Grant Award Details

The First Orally Delivered Cell Therapy for the Treatment of Inflammatory Bowel Disease
Grant Number: 
DISC2-12126
Project Objective: 
  • To complete activities leading to the declaration of a single oral cell therapy for inflammatory bowel disease [IBD] comprised of encapsulated adult mesenchymal stem cells.
Investigator: 
Institution: 
Type: 
PI
Disease Focus: 
Inflammatory bowel disease
Intestinal Disease
Metabolic Disorders
Human Stem Cell Use: 
Adult Stem Cell
Award Value: 
$249,000
Status: 
Pre-Active

Grant Application Details

Application Title: 
  • The First Orally Delivered Cell Therapy for the Treatment of Inflammatory Bowel Disease
Public Abstract: 

Research Objective

The goal of this project is to develop the first ORAL cell therapy as a breakthrough treatment for inflammatory bowel disease [IBD].

Impact

We engineered a new way to deliver cells ORALLY instead of by injection. In doing so, we will better reach the inflamed tissues and provide a much-needed new treatment for those afflicted with IBD.

Major Proposed Activities

  • We expect that from these studies an optimal dose and dosing regimen for the oral cell therapy will be established and will help build our clinical target product profile.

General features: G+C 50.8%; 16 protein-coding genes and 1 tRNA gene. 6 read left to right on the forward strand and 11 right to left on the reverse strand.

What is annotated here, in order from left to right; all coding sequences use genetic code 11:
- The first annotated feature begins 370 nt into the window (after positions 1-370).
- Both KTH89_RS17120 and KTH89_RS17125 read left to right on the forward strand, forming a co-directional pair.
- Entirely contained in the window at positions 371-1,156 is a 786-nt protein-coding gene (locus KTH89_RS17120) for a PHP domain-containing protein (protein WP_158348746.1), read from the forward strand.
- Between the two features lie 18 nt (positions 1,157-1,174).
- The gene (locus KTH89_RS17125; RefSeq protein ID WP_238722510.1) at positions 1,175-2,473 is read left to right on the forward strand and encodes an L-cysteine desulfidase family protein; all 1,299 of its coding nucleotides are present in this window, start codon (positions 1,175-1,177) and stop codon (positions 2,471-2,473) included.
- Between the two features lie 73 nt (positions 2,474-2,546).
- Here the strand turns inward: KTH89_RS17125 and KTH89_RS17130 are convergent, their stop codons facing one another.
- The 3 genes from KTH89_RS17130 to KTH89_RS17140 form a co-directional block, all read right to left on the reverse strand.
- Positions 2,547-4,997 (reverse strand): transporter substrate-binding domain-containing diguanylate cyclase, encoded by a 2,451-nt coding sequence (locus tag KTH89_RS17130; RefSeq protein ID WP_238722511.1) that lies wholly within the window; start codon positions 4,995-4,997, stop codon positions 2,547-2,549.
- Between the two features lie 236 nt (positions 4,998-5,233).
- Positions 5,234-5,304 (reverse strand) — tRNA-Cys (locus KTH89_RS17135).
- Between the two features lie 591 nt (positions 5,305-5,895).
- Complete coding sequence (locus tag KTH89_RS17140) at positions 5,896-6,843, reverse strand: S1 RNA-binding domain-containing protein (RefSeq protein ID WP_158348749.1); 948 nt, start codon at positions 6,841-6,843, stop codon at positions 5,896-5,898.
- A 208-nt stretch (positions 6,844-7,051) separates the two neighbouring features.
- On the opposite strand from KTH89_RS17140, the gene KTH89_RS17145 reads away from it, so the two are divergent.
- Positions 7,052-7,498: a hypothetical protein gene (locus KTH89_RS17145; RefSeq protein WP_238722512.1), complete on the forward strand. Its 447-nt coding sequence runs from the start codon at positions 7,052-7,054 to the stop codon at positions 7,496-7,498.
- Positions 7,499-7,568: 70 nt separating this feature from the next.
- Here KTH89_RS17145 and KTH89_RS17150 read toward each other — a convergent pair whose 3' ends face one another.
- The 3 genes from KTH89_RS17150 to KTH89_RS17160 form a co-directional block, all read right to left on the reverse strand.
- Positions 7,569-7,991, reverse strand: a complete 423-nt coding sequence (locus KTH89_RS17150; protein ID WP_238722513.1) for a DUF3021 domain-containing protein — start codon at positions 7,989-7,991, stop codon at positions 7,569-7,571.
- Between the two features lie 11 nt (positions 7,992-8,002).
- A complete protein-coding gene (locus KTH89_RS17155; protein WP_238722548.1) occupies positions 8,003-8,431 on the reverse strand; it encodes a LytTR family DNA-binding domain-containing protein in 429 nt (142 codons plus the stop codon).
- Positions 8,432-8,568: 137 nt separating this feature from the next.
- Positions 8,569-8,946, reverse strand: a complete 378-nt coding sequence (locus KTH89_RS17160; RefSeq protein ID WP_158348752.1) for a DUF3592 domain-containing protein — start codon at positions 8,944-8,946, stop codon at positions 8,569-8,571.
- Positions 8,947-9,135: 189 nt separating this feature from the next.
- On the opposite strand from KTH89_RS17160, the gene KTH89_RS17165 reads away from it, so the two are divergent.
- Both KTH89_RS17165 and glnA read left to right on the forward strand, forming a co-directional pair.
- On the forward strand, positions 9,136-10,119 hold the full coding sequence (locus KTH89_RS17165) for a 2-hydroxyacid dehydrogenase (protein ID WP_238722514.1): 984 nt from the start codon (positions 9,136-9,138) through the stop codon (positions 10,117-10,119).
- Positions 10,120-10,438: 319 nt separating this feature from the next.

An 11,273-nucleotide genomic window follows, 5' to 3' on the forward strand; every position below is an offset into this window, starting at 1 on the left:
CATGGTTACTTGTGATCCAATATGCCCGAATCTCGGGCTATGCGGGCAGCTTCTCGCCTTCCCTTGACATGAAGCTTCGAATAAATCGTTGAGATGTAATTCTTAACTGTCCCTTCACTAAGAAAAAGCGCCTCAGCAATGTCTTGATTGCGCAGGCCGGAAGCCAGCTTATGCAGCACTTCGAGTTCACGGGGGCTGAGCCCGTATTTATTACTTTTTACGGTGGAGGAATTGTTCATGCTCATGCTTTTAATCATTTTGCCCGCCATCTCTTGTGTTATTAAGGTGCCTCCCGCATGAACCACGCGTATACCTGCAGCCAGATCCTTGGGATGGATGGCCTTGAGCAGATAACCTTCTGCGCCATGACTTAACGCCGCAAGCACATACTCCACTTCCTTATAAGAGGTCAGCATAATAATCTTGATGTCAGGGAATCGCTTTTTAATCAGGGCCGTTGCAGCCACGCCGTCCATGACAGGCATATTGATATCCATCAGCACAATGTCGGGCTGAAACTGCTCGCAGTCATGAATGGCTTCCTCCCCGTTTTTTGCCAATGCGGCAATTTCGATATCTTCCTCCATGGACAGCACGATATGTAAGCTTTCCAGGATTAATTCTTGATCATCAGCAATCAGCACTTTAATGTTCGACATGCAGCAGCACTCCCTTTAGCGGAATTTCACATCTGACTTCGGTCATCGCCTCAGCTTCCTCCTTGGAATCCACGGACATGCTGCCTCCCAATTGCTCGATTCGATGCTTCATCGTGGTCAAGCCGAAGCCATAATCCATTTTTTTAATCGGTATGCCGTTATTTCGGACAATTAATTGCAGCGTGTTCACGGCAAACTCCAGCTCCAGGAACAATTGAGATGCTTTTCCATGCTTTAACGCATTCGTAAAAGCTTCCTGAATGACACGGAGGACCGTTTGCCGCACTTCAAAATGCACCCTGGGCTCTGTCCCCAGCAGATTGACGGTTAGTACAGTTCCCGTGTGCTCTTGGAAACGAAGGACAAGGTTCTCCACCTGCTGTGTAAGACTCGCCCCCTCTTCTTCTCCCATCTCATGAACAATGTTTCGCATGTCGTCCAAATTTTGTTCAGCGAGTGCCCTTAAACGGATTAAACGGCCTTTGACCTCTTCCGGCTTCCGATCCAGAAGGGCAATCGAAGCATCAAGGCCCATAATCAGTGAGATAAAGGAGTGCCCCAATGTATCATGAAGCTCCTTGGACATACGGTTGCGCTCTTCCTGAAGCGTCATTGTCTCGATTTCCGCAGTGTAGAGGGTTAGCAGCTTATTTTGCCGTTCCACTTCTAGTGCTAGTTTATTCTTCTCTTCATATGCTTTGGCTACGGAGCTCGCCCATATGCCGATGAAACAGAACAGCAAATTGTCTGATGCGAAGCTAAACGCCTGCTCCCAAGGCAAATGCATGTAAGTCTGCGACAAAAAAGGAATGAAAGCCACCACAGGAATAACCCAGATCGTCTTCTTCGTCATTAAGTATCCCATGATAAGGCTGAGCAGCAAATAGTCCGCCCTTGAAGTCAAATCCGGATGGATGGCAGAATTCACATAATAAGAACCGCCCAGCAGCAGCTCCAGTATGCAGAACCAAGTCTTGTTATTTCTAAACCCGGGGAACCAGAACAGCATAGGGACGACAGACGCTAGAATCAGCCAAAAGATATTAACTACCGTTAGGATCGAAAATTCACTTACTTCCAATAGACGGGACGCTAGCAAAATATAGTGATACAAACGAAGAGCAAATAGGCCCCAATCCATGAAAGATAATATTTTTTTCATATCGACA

• We expect that we will further characterize the anti-inflammatory mechanism of action of the oral cell therapy.
  • We will also establish the biodistribution of the orally delivered cells to further gain support for advancement of our breakthrough IBD therapy towards clinical studies.
  • We will collect all of the information needed to request an FDA INTERACT meeting.
Statement of Benefit to California: 

The current standard of care works in only a third of the inflammatory bowel disease [IBD] patients. IBD incidence is growing in California and elsewhere, and there is no known cure. Cell-based therapy is considered the next generation treatment approach for IBD. An orally delivered cell therapy simultaneously solves some of the hurdles of this promising industry while offering a much needed novel therapeutic to IBD patients.